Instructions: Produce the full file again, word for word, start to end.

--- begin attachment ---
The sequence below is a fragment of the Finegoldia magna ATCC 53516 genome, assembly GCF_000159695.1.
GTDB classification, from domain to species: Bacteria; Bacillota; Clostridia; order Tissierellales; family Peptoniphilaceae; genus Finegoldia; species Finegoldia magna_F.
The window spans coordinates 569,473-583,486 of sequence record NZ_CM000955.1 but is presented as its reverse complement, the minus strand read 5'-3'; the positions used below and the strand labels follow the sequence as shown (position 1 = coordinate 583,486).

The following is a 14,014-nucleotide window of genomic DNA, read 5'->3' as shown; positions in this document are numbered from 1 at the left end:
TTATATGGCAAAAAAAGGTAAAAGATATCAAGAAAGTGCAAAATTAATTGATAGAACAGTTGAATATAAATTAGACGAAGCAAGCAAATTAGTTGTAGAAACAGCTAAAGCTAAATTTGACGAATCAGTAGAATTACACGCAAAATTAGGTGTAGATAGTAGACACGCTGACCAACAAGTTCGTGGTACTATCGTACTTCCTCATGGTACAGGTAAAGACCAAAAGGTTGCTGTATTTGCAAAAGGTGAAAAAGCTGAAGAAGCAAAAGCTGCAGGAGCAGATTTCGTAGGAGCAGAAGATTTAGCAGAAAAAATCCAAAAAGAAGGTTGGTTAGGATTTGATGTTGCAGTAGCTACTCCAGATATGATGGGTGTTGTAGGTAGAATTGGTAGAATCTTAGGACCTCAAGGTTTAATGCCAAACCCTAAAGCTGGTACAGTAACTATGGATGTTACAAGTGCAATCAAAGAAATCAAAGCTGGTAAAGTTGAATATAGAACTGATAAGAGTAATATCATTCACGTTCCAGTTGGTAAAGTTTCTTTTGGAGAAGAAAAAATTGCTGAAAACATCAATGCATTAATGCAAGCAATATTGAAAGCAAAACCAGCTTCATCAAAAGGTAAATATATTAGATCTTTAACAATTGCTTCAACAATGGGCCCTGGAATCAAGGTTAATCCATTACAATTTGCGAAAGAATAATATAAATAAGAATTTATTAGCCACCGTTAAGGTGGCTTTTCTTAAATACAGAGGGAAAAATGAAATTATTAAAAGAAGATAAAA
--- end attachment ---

The sequence below is a fragment of the Finegoldia magna ATCC 53516 genome, assembly GCF_000159695.1.
GTDB classification, from domain to species: Bacteria; Bacillota; Clostridia; order Tissierellales; family Peptoniphilaceae; genus Finegoldia; species Finegoldia magna_F.
The window spans coordinates 569,473-583,486 of sequence record NZ_CM000955.1 but is presented as its reverse complement, the minus strand read 5'-3'; the positions used below and the strand labels follow the sequence as shown (position 1 = coordinate 583,486).

The following is a 14,014-nucleotide window of genomic DNA, read 5'->3' as shown; positions in this document are numbered from 1 at the left end:
TTATATGGCAAAAAAAGGTAAAAGATATCAAGAAAGTGCAAAATTAATTGATAGAACAGTTGAATATAAATTAGACGAAGCAAGCAAATTAGTTGTAGAAACAGCTAAAGCTAAATTTGACGAATCAGTAGAATTACACGCAAAATTAGGTGTAGATAGTAGACACGCTGACCAACAAGTTCGTGGTACTATCGTACTTCCTCATGGTACAGGTAAAGACCAAAAGGTTGCTGTATTTGCAAAAGGTGAAAAAGCTGAAGAAGCAAAAGCTGCAGGAGCAGATTTCGTAGGAGCAGAAGATTTAGCAGAAAAAATCCAAAAAGAAGGTTGGTTAGGATTTGATGTTGCAGTAGCTACTCCAGATATGATGGGTGTTGTAGGTAGAATTGGTAGAATCTTAGGACCTCAAGGTTTAATGCCAAACCCTAAAGCTGGTACAGTAACTATGGATGTTACAAGTGCAATCAAAGAAATCAAAGCTGGTAAAGTTGAATATAGAACTGATAAGAGTAATATCATTCACGTTCCAGTTGGTAAAGTTTCTTTTGGAGAAGAAAAAATTGCTGAAAACATCAATGCATTAATGCAAGCAATATTGAAAGCAAAACCAGCTTCATCAAAAGGTAAATATATTAGATCTTTAACAATTGCTTCAACAATGGGCCCTGGAATCAAGGTTAATCCATTACAATTTGCGAAAGAATAATATAAATAAGAATTTATTAGCCACCGTTAAGGTGGCTTTTCTTAAATACAGAGGGAAAAATGAAATTATTAAAAGAAGATAAAA